Friday Talks: Televisual Sports Videogames (Abe Stein!)

Friday Talks: Televisual Sports Videogames (Abe Stein!)

Instead of Friday Games this week, we’re going to lend our support (and remote scrutiny) to Abe Stein, dauntless audio director, blogger, and grad student at the MIT Game Lab! On April 5th, he will give a short presentation on his thesis work on Televisual Sports Videogames.

Many sports videogames are designed as interactive simulations of televised sports. Taking a comparative and historical approach, this thesis explores the relationship between these “televisual” sports videogames and the broadcasts they recreate, situating the two media forms in the context of a complicated North American sports media industrial complex. The project examines how dominant ideologies of hegemonic sports culture in North America are reinforced by features found in both television broadcasts and sports videogames.

You can catch Abe’s talk at 3:55pm on Twitch. The full dozen of senior grad students will be presenting their work all day Friday Apr 5th, 2013 at the MIT Student Center (W20) Mezzanine Lounge, and you’re welcome to join us in person! The talks start at 9am and details can be found here. Here’s a list of topics to whet your appetite:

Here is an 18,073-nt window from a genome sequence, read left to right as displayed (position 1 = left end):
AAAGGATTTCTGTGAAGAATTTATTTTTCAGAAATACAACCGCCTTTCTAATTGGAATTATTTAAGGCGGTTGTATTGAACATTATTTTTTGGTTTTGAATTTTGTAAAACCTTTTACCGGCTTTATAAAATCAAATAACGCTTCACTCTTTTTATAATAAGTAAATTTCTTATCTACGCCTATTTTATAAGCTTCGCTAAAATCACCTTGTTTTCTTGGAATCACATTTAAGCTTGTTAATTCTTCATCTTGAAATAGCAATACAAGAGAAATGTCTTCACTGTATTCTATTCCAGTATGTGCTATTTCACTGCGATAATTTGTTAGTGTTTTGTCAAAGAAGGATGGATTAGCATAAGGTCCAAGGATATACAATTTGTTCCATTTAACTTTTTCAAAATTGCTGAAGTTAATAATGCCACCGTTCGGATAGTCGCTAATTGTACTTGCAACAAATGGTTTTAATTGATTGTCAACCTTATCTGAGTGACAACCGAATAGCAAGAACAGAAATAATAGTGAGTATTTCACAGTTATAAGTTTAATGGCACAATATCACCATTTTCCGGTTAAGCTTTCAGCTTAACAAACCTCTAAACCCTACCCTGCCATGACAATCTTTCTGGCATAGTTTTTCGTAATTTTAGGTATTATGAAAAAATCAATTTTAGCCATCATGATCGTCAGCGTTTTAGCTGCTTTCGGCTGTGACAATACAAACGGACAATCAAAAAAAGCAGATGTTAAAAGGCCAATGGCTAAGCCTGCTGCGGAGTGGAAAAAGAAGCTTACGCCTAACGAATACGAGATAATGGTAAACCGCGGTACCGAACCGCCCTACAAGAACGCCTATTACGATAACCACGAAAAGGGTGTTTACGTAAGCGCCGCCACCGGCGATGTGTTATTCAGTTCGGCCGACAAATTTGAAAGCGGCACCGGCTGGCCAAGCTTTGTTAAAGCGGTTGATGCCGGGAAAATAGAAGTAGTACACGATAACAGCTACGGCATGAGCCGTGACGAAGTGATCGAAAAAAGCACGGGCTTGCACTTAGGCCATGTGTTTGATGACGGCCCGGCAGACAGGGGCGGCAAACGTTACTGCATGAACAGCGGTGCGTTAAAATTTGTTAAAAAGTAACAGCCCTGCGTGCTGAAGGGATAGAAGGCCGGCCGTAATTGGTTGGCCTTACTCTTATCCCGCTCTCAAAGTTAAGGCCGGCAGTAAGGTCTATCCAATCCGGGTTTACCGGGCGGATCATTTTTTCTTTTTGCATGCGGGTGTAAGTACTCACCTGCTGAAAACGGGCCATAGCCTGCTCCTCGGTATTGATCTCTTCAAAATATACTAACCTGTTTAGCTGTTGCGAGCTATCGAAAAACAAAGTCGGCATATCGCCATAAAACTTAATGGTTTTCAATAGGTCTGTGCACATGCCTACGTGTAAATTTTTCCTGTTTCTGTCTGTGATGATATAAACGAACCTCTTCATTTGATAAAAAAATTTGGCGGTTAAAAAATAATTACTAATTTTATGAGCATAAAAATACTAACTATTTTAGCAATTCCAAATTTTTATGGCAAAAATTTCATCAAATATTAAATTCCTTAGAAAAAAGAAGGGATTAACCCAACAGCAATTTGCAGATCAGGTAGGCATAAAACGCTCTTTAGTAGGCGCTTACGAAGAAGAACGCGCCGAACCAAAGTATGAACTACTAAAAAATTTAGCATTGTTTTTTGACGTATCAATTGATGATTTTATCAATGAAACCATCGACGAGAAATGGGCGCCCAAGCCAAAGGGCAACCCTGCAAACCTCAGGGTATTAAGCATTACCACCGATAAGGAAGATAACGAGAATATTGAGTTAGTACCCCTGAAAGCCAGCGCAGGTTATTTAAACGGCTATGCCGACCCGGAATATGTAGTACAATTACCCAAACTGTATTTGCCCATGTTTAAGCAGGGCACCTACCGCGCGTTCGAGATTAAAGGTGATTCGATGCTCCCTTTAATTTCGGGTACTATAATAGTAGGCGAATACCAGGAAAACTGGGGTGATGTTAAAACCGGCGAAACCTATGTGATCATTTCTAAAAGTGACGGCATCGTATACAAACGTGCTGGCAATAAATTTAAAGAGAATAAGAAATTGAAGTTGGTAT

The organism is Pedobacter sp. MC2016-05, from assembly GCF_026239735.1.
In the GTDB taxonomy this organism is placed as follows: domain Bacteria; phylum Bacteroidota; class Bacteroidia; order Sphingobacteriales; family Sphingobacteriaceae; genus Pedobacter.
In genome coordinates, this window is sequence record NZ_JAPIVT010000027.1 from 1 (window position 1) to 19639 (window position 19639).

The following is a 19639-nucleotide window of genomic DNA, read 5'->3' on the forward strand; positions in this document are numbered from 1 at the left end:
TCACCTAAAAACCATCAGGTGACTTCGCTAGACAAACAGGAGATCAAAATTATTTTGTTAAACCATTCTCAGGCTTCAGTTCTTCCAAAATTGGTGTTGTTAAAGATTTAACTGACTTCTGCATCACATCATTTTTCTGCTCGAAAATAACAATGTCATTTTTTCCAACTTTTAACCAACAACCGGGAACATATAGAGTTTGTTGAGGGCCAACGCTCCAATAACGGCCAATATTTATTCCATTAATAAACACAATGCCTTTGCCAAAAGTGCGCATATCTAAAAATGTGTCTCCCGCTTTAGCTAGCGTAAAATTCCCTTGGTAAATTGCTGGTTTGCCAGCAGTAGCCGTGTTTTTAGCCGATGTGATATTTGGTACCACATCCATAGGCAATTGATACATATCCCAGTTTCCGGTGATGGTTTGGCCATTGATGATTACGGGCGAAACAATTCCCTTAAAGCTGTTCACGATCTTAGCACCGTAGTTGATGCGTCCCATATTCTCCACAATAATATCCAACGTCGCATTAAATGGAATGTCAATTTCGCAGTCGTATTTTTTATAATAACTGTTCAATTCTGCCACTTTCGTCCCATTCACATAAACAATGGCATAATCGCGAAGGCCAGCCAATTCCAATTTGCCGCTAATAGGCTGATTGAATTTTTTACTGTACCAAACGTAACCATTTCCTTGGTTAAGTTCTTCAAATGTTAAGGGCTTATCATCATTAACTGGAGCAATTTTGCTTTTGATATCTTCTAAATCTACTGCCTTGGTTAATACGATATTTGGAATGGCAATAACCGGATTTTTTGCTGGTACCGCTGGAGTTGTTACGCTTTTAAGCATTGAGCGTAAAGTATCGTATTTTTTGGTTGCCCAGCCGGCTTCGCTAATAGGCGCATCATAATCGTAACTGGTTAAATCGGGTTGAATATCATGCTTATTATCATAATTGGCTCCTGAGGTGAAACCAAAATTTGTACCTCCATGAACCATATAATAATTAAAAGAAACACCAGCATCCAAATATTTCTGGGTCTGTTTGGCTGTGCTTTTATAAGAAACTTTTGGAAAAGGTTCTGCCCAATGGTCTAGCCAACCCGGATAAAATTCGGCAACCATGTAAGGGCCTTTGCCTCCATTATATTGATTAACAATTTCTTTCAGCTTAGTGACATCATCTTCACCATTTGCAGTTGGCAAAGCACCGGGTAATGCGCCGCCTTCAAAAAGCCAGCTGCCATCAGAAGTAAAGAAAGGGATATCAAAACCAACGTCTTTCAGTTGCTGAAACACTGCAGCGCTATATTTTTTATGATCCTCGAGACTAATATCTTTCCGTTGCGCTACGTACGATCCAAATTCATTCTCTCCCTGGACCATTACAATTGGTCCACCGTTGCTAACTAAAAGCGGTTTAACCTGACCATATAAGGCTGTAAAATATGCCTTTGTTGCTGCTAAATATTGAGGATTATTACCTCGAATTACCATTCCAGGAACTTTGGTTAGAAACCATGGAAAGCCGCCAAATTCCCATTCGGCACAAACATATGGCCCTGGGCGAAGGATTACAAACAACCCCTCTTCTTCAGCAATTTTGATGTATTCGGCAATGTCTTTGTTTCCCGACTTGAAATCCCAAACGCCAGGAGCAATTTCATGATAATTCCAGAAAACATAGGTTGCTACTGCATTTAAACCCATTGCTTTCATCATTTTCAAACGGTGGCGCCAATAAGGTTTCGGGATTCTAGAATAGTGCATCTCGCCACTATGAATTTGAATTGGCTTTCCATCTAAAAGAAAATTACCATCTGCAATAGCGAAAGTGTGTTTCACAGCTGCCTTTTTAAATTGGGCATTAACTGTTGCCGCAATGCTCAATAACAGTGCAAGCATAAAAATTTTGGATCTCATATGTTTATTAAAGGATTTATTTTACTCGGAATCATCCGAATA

Chris Peterson – User Generated Censorship: How Actor-Networks Influence Attention With Social Media
Amar Boghani – The City Expressed: Everyday Media Production and the Urban Environment
Sun Huan – The Hidden Activism: Media Practices and Media Opportunity Structure in Chinese Politics of Resistance
Sonny Sidhu – Poetics of the Videogame Setpiece
Ayse Gursoy – Game Worlds: A Study of Video Game Criticism
Jia Zhang – Information Visualization as Creative Nonfiction
Molly Sauter – Distributed Denial of Service Actions and the Challenge of Civil Disobedience on the Internet
Rogelio Lopez – Resistance, Popular Communication, and Politics of Inclusion through Media Practice in Contemporary Immigrants’ Rights Movements
Steve Schirra – Designing Large-Scale Game Systems for Community Engagement
Elyse Graham – The Remaking of English Literature
Katie Edgerton – Byte-Sized TV: Writing the Web Series
Abe Stein – Televisual Sports Videogames

Philip Tan is the creative director for the MIT Game Lab. He teaches CMS.608 Game Design and CMS.611J/6.073J Creating Video Games at the Massachusetts Institute of Technology. For the past 6 years, he was the executive director for the US operations of the Singapore-MIT GAMBIT Game Lab, a game research initiative. He complements a Master's degree in Comparative Media Studies with work in Boston's School of Museum of Fine Arts, the MIT Media Lab, WMBR 88.1FM and the MIT Assassins' Guild, the latter awarding him the title of "Master Assassin" for his live-action roleplaying game designs. He also founded a DJ crew at MIT.